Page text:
How dangerous is the Bash Bug security vulnerability that recently emerged (also known as Shellshock)? Is it perhaps even more dangerous than the well-known Heartbleed bug? This is a question being asked by experts and users since the threat became apparent. Shellshock primarily affects GNU/Linux, Mac OS X and other Unix-based operating systems that can be addressed as servers from the Internet. This is particularly problematic because many web servers use Bash (Bourne Again Shell) to run CGI (Common Gateway Interface) scripts.
The answer to the above question is “yes”, according to the American National Institute of Standards and Technology (NIST). The NIST awarded the Bash Bug the maximum score of 10 in terms of damage potential on its own rating scale.
As was the case with Heartbleed, the current threat also shows how back-end server faults can be used to obtain access to stored login details. SecurEnvoy servers are not affected by this vulnerability, since we only use Windows-based systems.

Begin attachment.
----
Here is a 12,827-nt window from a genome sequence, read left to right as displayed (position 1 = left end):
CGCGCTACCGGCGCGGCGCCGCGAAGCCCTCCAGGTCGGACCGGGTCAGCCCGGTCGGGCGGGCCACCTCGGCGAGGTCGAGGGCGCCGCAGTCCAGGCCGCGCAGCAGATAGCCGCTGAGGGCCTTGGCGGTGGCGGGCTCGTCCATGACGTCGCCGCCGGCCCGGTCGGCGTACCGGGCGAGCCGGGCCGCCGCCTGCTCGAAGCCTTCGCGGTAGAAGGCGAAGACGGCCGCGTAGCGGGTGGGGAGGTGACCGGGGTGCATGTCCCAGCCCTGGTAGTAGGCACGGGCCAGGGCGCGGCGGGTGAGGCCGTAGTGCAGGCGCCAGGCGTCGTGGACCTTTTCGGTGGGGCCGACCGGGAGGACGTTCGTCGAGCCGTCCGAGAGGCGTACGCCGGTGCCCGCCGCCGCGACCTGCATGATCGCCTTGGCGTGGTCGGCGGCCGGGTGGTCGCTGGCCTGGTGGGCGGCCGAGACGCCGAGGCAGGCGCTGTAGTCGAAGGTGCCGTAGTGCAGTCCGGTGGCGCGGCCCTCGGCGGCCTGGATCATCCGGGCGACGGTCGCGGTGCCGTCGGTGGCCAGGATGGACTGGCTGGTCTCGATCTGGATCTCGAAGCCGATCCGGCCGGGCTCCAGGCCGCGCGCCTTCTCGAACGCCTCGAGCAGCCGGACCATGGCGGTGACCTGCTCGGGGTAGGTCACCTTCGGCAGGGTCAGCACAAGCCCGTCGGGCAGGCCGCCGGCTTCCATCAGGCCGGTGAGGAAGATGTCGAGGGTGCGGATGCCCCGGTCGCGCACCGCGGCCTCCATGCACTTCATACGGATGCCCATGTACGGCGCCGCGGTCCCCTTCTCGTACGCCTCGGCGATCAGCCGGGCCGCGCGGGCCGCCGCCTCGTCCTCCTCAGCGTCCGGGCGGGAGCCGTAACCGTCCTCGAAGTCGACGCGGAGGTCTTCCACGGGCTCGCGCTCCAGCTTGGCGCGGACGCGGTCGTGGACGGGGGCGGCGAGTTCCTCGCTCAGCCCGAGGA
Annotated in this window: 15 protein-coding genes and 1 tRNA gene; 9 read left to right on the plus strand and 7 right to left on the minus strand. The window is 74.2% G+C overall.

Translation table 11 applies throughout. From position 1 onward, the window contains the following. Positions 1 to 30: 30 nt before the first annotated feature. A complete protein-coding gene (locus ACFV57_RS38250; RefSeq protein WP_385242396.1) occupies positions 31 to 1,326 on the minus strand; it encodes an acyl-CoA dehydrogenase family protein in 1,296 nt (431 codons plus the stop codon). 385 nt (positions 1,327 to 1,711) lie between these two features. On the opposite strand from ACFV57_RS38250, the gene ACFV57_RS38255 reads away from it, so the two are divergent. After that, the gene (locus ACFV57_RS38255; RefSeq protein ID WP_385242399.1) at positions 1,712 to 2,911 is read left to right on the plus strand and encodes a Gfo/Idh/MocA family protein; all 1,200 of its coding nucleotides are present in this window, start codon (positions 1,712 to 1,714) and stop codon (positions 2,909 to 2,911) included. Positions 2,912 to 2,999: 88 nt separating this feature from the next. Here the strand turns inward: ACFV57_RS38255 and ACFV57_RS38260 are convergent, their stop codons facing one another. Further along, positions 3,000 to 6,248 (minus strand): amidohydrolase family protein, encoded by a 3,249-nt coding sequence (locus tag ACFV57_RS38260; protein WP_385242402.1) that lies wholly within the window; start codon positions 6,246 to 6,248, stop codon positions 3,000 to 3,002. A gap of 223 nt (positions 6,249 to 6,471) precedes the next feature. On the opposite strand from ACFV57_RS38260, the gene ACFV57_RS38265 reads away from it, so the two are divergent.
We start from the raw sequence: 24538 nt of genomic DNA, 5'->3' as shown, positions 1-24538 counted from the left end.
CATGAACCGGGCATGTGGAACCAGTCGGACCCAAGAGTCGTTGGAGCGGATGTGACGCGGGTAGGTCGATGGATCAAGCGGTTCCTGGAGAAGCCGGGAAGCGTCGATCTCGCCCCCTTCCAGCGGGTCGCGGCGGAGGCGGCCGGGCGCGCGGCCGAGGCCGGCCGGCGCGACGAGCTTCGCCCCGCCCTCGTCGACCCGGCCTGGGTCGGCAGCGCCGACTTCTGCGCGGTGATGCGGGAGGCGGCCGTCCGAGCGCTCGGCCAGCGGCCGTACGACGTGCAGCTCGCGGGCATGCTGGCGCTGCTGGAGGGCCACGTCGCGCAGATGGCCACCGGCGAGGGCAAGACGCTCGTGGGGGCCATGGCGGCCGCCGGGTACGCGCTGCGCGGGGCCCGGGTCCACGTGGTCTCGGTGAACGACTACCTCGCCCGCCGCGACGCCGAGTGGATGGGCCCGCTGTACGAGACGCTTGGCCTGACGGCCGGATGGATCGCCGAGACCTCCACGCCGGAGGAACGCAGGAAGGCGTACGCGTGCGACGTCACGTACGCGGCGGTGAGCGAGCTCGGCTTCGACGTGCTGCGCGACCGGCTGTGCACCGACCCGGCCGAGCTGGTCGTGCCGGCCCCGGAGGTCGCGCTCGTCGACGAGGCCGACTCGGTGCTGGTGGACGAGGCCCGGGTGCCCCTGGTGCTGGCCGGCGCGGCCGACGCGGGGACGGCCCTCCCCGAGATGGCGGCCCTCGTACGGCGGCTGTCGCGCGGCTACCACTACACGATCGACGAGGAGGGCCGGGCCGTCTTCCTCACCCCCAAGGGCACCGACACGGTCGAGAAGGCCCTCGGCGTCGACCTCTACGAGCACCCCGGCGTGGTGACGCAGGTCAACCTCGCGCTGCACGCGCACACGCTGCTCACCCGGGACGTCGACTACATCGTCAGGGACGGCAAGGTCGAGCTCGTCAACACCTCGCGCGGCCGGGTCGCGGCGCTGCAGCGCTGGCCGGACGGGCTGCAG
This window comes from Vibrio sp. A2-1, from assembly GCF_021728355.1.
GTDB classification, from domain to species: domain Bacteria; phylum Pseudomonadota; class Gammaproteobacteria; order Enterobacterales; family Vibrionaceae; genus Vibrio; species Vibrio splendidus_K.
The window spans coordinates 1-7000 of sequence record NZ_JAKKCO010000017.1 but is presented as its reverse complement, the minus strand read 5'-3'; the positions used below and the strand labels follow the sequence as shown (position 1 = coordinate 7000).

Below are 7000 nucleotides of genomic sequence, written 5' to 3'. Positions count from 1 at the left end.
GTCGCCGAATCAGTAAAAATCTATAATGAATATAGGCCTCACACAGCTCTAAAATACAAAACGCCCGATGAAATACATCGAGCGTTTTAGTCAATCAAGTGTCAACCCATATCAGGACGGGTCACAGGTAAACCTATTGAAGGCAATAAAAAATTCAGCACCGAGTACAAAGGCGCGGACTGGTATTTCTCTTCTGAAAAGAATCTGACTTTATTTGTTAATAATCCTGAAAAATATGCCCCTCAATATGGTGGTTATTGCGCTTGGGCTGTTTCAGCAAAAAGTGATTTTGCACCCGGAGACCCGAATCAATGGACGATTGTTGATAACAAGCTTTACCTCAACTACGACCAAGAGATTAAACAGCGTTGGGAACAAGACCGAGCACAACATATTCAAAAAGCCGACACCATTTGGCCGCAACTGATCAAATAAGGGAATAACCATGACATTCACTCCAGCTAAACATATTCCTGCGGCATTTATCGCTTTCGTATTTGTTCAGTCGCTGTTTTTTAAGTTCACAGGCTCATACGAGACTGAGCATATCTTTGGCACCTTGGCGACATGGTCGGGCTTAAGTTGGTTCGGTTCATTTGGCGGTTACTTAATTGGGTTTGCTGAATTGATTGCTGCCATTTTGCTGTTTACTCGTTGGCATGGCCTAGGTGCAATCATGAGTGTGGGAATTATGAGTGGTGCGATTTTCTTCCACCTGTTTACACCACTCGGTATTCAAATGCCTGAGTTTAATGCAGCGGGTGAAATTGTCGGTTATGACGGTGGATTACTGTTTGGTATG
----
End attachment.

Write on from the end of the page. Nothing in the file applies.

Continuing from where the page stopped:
The root of the problem is the use of static passwords, which are insecure for several reasons. This starts with their input, as keyloggers can intervene here. Cybercriminals can also make use of simple keystroke spying (shoulder surfing). In addition, data can be intercepted during its transmission. Heartbleed and Shellshock actually go one step further and simply catch data at its final destination, the server. The only secure solution is to use one-time access codes as part of a two-factor authentication method. With our approach, we replace conventional physical tokens with a device that everyone has with them these days anyway: the smartphone. For example, users can receive a dynamically generated code via SMS which they enter in addition to their username and password in order to authenticate themselves when logging in.